What is computer availability?

The growing dependence on information and the IT systems that store and process it, as well as on professional services provided internally or by third parties, makes it necessary for organisations to implement strategies that ensure that these will be available whenever needed.

What is it?

Within the field of computer and information security, computer availability is the ability to ensure reliability and timely access to data and resources which support the authorised individuals, i.e. they need it to carry out their activities.

How do we achieve availability of information?

The network devices (routers, switches, etc.), IT equipment (servers, disk storage, etc.) and applications must be functioning properly in a predictable and efficient manner, whenever required. In addition, they must recover from disruptions in a secure and timely manner so that productivity is not affected.

To achieve this, organisations define and implement data continuity/availability strategies that ensure that the information and, consequently, the systems that support it, will be available when needed. Some examples of measures to ensure availability are:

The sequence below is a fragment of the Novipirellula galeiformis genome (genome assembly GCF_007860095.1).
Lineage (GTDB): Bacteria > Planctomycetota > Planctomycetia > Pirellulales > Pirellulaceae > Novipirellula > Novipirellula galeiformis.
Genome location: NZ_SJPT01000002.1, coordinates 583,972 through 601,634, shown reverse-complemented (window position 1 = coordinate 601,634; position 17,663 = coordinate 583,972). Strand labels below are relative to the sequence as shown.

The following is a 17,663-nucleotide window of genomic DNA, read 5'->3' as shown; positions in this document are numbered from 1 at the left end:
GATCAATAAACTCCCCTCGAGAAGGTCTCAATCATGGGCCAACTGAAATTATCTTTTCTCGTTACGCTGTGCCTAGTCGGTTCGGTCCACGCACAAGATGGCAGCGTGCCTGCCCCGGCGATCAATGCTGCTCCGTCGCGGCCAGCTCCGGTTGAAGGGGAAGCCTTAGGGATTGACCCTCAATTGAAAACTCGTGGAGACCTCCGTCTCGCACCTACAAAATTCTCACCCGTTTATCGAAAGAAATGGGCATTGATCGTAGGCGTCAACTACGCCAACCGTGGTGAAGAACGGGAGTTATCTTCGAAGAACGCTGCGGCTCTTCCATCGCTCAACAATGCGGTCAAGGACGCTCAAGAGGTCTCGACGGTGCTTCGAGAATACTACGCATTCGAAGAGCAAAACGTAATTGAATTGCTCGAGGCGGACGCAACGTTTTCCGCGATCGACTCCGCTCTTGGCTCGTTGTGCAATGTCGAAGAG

• Information backups (data and configuration backups).
  • Making disc images.
  • RAID system disc set up.
  • Use of clustered systems.
  • Failover configuration from one system to another.
  • Load balancing between computers/systems.
  • Redundancy in power and data lines.
  • Co-location of installations internally and externally.

Examples of loss of availability

WannaCry attacks (type of Ransonware), suffered by multiple organisations in several countries in 2017, where the information contained on infected computers was encrypted, meant that many companies had to interrupt their activity until the computers were disinfected and the information (data and settings) could be recovered through backups.

Availability is one of the pillars of information security, together with integrity and confidentiality. Its assurance should be a priority for any organisation to avoid productivity losses due to interruptions in the service they provide if the information or the systems that support them are not available.


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